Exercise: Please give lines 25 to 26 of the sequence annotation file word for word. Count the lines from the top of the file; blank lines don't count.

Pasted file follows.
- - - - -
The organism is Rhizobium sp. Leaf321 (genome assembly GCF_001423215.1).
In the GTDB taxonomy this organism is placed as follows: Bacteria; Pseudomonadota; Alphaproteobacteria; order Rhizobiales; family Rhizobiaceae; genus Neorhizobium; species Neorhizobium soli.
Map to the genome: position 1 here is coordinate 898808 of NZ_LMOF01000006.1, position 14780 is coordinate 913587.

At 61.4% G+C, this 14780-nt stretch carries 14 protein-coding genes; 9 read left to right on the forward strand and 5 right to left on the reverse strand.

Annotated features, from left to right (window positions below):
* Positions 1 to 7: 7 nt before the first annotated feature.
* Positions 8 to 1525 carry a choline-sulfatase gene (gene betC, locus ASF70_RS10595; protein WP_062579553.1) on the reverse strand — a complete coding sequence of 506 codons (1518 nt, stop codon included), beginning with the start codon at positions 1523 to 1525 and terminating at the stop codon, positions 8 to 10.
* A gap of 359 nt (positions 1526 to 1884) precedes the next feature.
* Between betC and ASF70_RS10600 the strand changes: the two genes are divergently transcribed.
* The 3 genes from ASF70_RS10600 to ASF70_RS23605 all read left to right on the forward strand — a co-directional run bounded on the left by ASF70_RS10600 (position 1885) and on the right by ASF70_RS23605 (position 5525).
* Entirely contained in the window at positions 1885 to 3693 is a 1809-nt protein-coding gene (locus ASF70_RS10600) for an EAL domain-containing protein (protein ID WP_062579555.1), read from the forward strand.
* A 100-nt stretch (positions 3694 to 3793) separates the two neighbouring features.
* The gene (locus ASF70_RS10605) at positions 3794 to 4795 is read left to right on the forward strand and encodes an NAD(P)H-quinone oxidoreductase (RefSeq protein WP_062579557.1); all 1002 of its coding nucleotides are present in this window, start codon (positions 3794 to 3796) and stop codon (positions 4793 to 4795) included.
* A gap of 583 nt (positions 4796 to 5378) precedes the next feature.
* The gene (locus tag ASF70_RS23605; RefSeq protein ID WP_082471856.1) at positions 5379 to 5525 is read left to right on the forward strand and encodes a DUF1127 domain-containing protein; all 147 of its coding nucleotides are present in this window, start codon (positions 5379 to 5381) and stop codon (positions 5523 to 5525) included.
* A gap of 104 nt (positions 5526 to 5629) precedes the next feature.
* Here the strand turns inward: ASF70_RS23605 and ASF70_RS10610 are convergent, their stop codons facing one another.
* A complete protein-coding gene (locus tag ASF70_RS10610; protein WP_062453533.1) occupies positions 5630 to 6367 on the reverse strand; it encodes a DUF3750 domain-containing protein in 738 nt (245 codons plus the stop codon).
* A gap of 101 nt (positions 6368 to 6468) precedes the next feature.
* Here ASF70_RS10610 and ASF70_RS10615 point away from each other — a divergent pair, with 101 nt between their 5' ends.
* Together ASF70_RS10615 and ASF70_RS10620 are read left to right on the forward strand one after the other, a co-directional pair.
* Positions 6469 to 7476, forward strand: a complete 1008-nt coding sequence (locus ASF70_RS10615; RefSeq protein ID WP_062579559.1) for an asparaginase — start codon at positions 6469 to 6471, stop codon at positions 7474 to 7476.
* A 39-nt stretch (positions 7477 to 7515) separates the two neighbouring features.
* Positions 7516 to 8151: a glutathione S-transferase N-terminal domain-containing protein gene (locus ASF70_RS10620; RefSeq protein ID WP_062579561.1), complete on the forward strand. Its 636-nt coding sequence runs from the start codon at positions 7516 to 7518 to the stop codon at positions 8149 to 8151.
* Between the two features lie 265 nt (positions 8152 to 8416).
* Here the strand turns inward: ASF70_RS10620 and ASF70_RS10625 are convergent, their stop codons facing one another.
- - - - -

* Between the two features lie 265 nt (positions 8152 to 8416).
* Here the strand turns inward: ASF70_RS10620 and ASF70_RS10625 are convergent, their stop codons facing one another.